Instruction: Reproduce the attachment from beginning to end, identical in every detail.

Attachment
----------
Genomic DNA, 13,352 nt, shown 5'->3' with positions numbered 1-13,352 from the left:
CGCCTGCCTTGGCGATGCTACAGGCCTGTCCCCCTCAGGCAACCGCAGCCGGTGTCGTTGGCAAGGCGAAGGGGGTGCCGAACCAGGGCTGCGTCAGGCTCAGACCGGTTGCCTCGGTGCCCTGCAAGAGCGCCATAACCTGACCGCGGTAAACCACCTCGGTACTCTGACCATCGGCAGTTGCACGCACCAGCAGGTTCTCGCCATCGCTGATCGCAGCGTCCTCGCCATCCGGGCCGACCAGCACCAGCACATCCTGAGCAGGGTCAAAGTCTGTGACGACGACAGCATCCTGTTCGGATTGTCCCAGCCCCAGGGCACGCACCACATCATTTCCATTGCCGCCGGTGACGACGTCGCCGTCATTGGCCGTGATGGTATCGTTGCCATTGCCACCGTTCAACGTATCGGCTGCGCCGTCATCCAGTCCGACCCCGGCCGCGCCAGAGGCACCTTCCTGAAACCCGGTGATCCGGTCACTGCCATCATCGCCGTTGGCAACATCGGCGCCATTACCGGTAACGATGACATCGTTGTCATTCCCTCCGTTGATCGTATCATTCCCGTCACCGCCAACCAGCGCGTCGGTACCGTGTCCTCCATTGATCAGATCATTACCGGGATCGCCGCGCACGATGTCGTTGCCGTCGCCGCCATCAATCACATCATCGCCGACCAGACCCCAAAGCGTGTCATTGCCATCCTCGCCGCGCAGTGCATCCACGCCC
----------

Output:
Genomic DNA, 13,352 nt, shown 5'->3' with positions numbered 1-13,352 from the left:
CGCCTGCCTTGGCGATGCTACAGGCCTGTCCCCCTCAGGCAACCGCAGCCGGTGTCGTTGGCAAGGCGAAGGGGGTGCCGAACCAGGGCTGCGTCAGGCTCAGACCGGTTGCCTCGGTGCCCTGCAAGAGCGCCATAACCTGACCGCGGTAAACCACCTCGGTACTCTGACCATCGGCAGTTGCACGCACCAGCAGGTTCTCGCCATCGCTGATCGCAGCGTCCTCGCCATCCGGGCCGACCAGCACCAGCACATCCTGAGCAGGGTCAAAGTCTGTGACGACGACAGCATCCTGTTCGGATTGTCCCAGCCCCAGGGCACGCACCACATCATTTCCATTGCCGCCGGTGACGACGTCGCCGTCATTGGCCGTGATGGTATCGTTGCCATTGCCACCGTTCAACGTATCGGCTGCGCCGTCATCCAGTCCGACCCCGGCCGCGCCAGAGGCACCTTCCTGAAACCCGGTGATCCGGTCACTGCCATCATCGCCGTTGGCAACATCGGCGCCATTACCGGTAACGATGACATCGTTGTCATTCCCTCCGTTGATCGTATCATTCCCGTCACCGCCAACCAGCGCGTCGGTACCGTGTCCTCCATTGATCAGATCATTACCGGGATCGCCGCGCACGATGTCGTTGCCGTCGCCGCCATCAATCACATCATCGCCGACCAGACCCCAAAGCGTGTCATTGCCATCCTCGCCGCGCAGTGCATCCACGCCC